Dear Ms Shields and Ms Justus,
Unfortunately, I am teaching on Tuesday evenings from 6-9 p.m. and so will miss you tonight. I appreciate Barb Bailey’s effort in redefining the present and persistent issue of homelessness in our neighborhood as a mental health problem. But I hope you will indulge me the use of the term “homeless” for a moment.
If I could be at this meeting, I would tell you and my neighbors that while these people we call homeless may seem out of the ordinary, they are very much a part of our society and our neighborhood. The American way of life manufactures homelessness and doesn’t care for the mentally ill. (Why else would the United States among the industrialized and developed nations of the world have a homeless problem that our compatriots—Germany, France, Sweden, Spain, Norway, etc.—do not?) Too often, those fortunate enough to own things (even meager things), have warm homes, and decent cars think that individuals choose to be homeless, or that their choices have forced them into homelessness. While individual choices can’t be discounted, many of these people would rather be left alone to live outside a society that doesn’t want them and their behaviors to begin with.
In dealing with homelessness, we rarely consider the way society pushes people who don’t quite fit to the margins. That is, that we force some of us to the margins. I don’t relieve myself from the guilt of participating in a society that creates the conditions of homelessness and mental illness. The homeless in our neighborhood are just the same as those in other places. We can push them around but until we deal with the root causes of the issue—an economic system that rewards rapacious competition, a mental health system that can’t even be called a system, and a distribution of wealth that favors those already rewarded—we will not solve the homeless problem. These people are very much a part of the fabric of the neighborhood and I welcome their presence.
I’m sorry that people bring their preconceived notions about homelessness to the discussion, that somehow the homeless are inherently criminal, pedophile, and predator. I have been to the camp we are now moving often and have found that most people just want to be left alone. We have suffered no vandalism or theft at our house (1717 Jarboe). I haven’t heard of problems in this end of the neighborhood. My family and I see the homeless coming and going all the time.
We did encounter some problems a few years ago. The camp that stood for a while on the bluff underneath the billboard at 17th and Holly was problematic and often needed police to settle their disputes. But that camp was routed out long ago. The present camp and the people who live under Beardsley pose no problem. I am upset that some neighbors got together in an isolated group and decided that the homeless camp was too much for them to handle—without ever contacting or talking to the people of the camp. I feel sorry for these neighbors, in fact. That they need to have things around them so tidy leads me to believe they are deficient in outlook and compassion.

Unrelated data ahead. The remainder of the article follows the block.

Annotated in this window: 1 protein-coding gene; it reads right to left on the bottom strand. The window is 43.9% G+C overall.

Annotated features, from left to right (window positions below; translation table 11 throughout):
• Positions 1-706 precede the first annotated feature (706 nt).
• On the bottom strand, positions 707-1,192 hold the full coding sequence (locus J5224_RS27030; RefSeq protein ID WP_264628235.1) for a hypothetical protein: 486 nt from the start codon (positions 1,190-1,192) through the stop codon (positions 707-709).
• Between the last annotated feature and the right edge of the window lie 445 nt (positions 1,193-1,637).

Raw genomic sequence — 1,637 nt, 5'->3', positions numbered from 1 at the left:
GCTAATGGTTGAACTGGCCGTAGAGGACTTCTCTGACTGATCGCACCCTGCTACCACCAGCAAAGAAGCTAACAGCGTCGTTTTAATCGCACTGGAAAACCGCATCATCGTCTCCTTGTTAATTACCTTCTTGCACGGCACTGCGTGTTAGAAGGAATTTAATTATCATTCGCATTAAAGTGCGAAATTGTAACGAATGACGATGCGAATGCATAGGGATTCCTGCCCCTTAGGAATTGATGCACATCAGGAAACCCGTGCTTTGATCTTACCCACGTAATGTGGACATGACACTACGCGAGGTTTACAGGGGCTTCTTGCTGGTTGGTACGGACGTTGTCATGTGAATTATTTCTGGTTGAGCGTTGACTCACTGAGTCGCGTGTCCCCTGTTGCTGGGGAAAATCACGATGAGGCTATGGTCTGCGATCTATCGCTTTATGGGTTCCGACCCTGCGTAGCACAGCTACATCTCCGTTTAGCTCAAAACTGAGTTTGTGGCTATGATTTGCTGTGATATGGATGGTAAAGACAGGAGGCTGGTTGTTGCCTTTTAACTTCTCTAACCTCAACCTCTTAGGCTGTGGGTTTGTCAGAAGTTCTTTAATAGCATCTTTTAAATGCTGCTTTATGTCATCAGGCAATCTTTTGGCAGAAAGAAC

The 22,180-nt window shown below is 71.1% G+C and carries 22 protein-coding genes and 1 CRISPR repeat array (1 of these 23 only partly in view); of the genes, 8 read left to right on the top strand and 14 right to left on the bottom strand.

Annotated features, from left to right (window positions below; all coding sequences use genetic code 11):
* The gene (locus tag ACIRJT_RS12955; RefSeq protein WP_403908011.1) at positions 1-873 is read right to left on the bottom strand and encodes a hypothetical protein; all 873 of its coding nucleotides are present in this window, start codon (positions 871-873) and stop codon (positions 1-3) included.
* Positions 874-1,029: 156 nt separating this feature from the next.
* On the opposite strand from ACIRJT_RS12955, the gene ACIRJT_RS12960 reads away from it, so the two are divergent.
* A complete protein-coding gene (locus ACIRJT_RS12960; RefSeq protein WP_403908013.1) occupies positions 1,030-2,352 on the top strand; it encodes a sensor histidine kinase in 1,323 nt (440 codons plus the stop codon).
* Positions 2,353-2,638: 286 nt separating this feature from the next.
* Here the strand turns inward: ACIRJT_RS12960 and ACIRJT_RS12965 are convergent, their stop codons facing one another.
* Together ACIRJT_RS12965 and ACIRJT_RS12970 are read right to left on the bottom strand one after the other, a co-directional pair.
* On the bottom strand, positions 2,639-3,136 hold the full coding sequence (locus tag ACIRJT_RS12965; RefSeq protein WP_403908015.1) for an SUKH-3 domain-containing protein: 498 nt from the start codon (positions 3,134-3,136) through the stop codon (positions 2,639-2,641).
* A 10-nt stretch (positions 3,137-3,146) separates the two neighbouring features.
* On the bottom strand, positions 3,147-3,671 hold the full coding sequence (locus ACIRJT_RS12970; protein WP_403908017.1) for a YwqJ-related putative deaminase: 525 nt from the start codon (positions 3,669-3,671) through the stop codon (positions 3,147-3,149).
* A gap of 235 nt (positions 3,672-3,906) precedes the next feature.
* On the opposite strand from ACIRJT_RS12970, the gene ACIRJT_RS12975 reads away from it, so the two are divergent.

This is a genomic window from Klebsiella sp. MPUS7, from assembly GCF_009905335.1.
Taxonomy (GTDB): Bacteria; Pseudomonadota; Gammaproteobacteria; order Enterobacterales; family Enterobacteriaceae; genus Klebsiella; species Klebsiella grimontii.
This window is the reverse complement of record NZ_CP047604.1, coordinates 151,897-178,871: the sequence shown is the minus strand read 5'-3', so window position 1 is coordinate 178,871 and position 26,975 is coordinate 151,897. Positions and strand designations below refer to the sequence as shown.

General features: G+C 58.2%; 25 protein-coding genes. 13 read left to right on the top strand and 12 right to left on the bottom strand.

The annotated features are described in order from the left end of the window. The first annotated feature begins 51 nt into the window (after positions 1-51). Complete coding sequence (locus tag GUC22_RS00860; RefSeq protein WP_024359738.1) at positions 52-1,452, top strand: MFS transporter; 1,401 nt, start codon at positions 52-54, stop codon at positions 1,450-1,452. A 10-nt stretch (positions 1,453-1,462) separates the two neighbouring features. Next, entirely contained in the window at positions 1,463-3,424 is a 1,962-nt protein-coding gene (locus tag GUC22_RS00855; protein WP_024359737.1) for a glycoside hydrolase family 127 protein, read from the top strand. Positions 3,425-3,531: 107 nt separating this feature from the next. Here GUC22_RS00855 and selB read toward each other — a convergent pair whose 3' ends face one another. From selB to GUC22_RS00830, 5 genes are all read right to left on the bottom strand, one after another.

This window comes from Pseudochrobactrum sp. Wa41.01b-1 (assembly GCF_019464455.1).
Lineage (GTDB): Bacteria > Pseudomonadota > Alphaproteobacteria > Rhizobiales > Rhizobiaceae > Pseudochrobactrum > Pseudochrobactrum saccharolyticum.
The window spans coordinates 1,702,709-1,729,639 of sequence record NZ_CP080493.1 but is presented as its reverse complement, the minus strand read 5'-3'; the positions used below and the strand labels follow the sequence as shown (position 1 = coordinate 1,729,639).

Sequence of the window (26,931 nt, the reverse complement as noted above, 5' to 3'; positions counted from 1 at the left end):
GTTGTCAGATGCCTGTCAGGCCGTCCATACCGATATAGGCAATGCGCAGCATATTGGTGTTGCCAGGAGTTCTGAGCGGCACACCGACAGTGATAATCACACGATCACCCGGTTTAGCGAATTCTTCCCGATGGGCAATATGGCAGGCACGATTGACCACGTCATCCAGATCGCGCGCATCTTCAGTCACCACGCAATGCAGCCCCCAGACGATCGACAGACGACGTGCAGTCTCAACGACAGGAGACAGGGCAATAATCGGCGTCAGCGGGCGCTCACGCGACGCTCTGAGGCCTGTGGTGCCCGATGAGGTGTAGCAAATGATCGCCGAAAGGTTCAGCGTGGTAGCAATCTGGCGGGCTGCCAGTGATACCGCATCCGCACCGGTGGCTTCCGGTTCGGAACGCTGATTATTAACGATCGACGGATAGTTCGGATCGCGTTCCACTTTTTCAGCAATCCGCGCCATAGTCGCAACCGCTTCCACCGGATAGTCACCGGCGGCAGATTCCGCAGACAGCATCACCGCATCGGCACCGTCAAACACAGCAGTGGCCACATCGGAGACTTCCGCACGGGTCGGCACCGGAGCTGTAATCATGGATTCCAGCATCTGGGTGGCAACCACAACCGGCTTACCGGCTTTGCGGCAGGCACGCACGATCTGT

That said, I believe Barb Bailey is right. Mental illness is rife in the camp. As a person whose family members have suffered from mental illness, I understand how one can easily and quickly become alienated from the world around them. Had things been different, and not by much, my family members—and probably I—too would be homeless.
I would prefer we leave the camp where it is with this caveat: That mental health experts, caseworkers, and social workers go into the camp on a regular basis. These professionals can help the inhabitants make better choices, get them services and IDs, and start casework that would move the campers from homelessness to some semblance of life in society. That way, we don’t scatter the homeless as we will with this all-at-once approach. Even if we give a grace period or fair warning and send in experts, we are still stamping out a camp that could be an outpost from which to help people who want to overcome their situations and join society again.
As an alcoholic who has not had a drink in 27 years, I also know the value of giving people in trouble an ultimatum. Some people won’t budge until they are truly at the edge of the cliff. If I had choices at the end of my drinking, I would have kept drinking. Faced with a ruinous future, I faced a decision: drink or die. I have applied this method in dealing with other alcoholics and found that most people respond when they are up against their addiction.
Regardless of the efficacy of this method of dealing with individual addicts and drunks, I don’t think that it is a good way to deal with a community such as our camp as a whole, particularly because that community is built not just of drunks and addicts. Many of the campers have various gradations of mental illness. They are people who have been forced out into the street by the choice between a doctor bill and a utility bill. There are those who choose to live outside the confines of society. In the end, we all come in out of the cold. As caring Westsiders and Kansas Citians, we ought to provide a means of letting the campers make that choice—instead of making ourselves feel better by pushing these people farther away or patting ourselves on the back because we made people make choices.
I hope you understand and would look forward to sitting down with you for a further discussion. I am willing to be shown my ignorance and ways that I can be more helpful.
In the end, we get rid of this camp and there will be another. It’s happened before. Unless we solve the problem at its roots, we will have another camp, and then another, and then another.
Dr. Patrick Dobson
1717 Jarboe St.
Kansas City, MO 64108